Preparing for Blood Work for a Toddler

Visiting a blood lab with a toddler is not easy. Our experience and tips below!

This past week, we had to get some bloodwork done for our little C. There was a part of me that was more worried about the actual process of taking three vials of blood out of the tiny veins of a 21 month old than I was concerned about what the results would be. Though, that was only part of me. The rest of me went down deep dark internet rabbit holes for hours each night on google. I’d suggest not doing that. 

In the end, I couldn’t bring myself to go to the blood lab with him. I know, I know. Not a great mom moment for me. But what my baby needed for someone confident, calm and focused in that process – that would be best for him. And that, my friends, was not me. Not this time, at least. So, my husband took the lead here. My hubby is a wonderful, comforting, calm, loving father and I knew he would both prepare and nail the whole thing better than I could handle it. 

In figuring out the best preparation for a under two-year-old to get bloodwork done – here is the run down:

1. Choose the Best Adult, Not the Default One 

Whoever is going to accompany your child (mom, dad, grandma, auntie, etc.) should be the person who can be most *calm* and comforting your child at that moment. If you are going to be crying or shaky because of your own fears, consider if there is someone else in your immediate world who should either accompany you both, or should take your child on their own.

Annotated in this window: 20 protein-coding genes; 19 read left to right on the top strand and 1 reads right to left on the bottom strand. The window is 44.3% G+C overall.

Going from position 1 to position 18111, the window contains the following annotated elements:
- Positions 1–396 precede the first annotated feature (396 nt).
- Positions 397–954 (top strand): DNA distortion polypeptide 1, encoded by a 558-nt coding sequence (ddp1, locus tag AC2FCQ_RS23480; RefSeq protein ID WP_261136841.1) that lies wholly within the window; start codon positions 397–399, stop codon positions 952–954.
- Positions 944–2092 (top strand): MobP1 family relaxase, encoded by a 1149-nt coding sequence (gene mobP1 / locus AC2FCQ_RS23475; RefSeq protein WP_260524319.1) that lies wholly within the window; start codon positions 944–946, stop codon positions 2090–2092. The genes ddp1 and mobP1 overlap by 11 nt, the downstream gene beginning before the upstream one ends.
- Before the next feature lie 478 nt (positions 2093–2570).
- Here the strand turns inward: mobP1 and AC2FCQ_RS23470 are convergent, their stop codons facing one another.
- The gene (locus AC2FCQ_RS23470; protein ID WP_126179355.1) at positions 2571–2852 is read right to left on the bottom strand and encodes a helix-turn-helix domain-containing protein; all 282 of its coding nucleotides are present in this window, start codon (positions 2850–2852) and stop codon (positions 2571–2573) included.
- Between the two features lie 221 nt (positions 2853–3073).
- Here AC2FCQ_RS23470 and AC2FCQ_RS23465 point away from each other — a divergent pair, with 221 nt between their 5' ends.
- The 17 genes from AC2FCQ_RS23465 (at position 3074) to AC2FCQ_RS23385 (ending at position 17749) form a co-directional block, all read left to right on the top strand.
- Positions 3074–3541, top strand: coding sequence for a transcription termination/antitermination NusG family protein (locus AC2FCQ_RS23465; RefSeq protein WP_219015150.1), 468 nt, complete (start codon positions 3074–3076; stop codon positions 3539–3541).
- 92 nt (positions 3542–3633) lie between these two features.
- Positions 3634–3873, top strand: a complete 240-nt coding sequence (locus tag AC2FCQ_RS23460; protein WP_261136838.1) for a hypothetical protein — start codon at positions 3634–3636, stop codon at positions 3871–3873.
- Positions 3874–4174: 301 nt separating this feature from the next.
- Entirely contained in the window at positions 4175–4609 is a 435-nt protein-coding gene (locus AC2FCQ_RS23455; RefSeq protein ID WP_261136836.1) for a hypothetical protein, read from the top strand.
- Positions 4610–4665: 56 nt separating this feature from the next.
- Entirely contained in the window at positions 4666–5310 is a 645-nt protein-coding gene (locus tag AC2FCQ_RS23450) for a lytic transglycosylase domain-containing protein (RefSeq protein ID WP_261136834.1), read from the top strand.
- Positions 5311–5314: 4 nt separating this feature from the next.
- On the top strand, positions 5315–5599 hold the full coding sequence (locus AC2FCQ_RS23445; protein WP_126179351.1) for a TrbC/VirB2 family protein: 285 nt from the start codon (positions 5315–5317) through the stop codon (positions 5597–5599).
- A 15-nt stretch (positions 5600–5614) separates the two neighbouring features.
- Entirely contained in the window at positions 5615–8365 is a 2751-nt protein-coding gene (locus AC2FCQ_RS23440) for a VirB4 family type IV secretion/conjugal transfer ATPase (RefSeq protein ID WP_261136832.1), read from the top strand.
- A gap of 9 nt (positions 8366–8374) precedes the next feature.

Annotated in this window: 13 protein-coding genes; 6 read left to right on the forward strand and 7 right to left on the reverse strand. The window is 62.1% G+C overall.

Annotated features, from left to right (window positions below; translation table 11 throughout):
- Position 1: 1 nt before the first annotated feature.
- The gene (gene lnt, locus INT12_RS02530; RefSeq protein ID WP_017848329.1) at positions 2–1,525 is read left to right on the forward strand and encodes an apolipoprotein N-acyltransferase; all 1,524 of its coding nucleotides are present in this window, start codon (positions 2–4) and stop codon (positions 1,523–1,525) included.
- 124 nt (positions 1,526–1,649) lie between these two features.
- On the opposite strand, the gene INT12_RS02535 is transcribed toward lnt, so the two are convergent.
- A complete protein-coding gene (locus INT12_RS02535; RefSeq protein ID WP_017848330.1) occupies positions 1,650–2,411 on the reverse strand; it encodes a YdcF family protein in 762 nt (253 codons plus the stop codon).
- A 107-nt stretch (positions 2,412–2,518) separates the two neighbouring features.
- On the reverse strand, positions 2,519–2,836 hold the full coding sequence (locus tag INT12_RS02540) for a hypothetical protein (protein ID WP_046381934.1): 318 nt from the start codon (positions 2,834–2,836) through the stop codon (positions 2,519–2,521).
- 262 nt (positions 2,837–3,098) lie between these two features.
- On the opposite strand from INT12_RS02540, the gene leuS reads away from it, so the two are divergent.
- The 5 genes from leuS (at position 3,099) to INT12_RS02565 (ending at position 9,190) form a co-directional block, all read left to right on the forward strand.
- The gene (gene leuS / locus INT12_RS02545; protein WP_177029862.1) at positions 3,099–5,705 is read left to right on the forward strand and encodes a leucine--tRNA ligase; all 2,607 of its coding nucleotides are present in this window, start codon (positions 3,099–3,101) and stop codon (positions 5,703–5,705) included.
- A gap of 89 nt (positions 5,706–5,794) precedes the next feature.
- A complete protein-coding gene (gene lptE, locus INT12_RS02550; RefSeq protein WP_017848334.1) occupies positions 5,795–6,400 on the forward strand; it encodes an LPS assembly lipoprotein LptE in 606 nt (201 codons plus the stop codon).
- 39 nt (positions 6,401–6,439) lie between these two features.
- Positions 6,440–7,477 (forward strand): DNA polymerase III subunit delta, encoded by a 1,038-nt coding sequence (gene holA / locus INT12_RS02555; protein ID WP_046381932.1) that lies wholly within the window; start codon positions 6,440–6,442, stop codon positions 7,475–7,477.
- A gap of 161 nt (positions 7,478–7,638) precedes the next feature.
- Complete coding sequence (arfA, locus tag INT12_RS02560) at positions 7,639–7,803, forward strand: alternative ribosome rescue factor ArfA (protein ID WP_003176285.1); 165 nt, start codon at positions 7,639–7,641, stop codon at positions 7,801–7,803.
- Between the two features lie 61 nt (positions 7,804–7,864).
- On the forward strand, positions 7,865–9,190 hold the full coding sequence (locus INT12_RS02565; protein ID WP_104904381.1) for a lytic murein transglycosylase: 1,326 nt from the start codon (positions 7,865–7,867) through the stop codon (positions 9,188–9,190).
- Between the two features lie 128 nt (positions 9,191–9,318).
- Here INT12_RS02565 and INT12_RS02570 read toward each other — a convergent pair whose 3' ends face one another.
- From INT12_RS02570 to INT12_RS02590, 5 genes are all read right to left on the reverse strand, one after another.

2. Limit the Party

If you have multiple children, it is best to find some childcare for the other kiddos if you can. Being able to concentrate solely on your child who will be doing this big scary thing called ‘blood work’ is critical. You want to be able to stay calm, focused, and in the moment with them as much as possible. 

3. Go to a Pediatric-focused Lab

I started having doubts in the wee-hours of the morning about going to the bloodlab attached to our pediatricians office. I know they see tons of kids there (they see everyone), but the majority of patients at that lab are adults. I have been there – what feels like- a million times for my own blood work during each pregnancy, and walk past the waiting room for every single doctor’s appointment for the kids. 

The truth is, we are a hop-skip-and-jump from Stanford Children’s Hospital. Their blood lab focuses on kids and would likely be the better place to go. Unfortunately, we couldn’t due to time restraints at the moment. I had a small panic attack as my husband left with my son over this decision. In the end, all was well and the nurse had plenty of experience with children. 

I’d highly, highly recommend doing your research ahead of time and choosing a lab that focuses on pediatric patients if that is possible. 

4. Fill Them Up

The day of their blood work, let them drink a ton of fluids! Milk, water, popsicle, watermelons — whatever liquids you can get in them to ensure their veins are easier to find. The more hydrated, the better! Pump up those veins!